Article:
Stress is a negative body reaction or feeling of tension that can be emotional or physical. They come from negative thoughts or experiences.
Over time, stress can harm a person’s health, especially if the main stressor is never identified.
Stress can be good, in small amounts and short duration, for example, it can help you avoid danger or react to a life-threatening situation, such as braking and avoiding a car accident. Another example is people who perform better at their jobs when under pressure. These periods of stress are usually short-lived.
Chronic stress is one that is present for a long time, which usually lasts for months or years, especially if you get used to its presence and forget that it is a problem. Today there are so many factors that can cause us stress: finances, work, marriage, politics, the news, etc.
Emotional stress does not cause blurred vision, but it can affect eye function. The nervous tic that occurs in the eyelids is strictly linked to stress and anxiety.
When you’re stressed, your body releases a hormone (cortisol), which puts your brain on alert, causes tension in your muscles, and increases the rate of your heart and breathing. Stress puts your body at risk of developing diabetes, high blood pressure, obesity, depression, anxiety. heart failure, visual, menstrual, digestive and skin problems.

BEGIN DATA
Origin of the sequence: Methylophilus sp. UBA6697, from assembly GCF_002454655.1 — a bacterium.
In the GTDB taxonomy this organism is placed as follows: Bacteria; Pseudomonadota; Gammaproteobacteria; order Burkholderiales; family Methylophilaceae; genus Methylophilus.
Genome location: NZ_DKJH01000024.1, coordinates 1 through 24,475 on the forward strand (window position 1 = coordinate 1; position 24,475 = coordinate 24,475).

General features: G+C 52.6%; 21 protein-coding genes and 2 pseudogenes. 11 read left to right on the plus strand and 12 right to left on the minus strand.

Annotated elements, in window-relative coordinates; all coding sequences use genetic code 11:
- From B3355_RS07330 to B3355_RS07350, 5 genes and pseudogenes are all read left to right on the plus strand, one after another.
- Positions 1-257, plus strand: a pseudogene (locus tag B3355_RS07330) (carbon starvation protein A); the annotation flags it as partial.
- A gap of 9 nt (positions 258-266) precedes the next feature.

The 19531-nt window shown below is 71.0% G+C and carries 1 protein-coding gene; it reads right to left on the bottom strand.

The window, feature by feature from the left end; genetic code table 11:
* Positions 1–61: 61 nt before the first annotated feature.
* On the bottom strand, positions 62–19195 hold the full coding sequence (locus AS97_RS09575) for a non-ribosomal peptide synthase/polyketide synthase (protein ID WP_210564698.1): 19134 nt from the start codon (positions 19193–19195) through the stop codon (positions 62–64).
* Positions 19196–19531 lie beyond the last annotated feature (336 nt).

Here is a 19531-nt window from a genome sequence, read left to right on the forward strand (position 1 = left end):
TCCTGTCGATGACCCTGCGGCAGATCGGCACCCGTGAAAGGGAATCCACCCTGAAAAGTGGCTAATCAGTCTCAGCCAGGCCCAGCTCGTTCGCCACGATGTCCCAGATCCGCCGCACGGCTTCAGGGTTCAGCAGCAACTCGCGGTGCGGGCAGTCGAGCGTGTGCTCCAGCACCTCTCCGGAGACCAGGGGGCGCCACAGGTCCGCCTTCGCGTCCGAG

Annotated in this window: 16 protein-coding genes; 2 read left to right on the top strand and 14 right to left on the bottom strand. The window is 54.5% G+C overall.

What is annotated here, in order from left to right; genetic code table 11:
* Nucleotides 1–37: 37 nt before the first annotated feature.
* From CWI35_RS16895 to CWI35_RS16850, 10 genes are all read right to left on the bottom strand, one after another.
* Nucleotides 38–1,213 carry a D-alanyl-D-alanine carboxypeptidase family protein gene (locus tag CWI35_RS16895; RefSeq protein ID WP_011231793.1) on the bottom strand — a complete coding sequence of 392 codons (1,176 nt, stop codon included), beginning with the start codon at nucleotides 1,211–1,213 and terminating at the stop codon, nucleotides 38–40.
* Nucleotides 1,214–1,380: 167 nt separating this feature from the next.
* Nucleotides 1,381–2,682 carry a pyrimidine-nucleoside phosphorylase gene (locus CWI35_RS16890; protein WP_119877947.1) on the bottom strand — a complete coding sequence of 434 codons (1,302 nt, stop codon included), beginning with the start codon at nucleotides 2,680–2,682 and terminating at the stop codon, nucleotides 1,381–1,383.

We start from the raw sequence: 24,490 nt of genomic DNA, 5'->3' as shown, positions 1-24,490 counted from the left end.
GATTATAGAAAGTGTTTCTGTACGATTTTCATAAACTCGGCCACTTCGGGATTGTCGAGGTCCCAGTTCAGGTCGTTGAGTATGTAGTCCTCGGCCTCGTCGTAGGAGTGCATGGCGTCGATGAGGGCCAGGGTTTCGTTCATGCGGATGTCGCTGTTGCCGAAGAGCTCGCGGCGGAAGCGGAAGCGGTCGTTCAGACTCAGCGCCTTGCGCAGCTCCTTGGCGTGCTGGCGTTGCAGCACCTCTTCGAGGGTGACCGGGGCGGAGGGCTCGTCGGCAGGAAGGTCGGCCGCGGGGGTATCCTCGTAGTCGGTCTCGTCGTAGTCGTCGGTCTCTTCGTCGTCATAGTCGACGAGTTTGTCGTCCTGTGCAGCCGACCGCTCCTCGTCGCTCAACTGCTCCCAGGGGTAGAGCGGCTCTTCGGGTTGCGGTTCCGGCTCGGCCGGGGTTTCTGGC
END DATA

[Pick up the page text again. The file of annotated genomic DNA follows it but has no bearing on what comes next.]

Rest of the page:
Some symptoms of too much stress can be:
Tiredness, weight loss or gain, eye and vision discomfort, poor memory, difficulty paying attention and staying focused, constipation, diarrhea, sexual problems, stiff neck, insomnia, heavy use of alcohol and drugs to relax.
Stress and anxiety are linked with visual disturbances. Research carried out recently, concludes that so far, stress can be both the cause and consequence of various visual problems.
Cortisol has a negative impact on the eye and brain due to autonomic (sympathetic) nervous system imbalance and vascular dysregulation. Stress has the potential to cause optic neuropathies, trembling of the eyelids, damage to the retina, optic nerve, and macula.
In general, visual problems related to stress or anxiety are not serious, are usually temporary and resolve spontaneously. Even so, ophthalmologists recommend not to overlook these symptoms, and visit a specialist to rule out any eye pathology that may be masked by stress or to avoid future eye problems.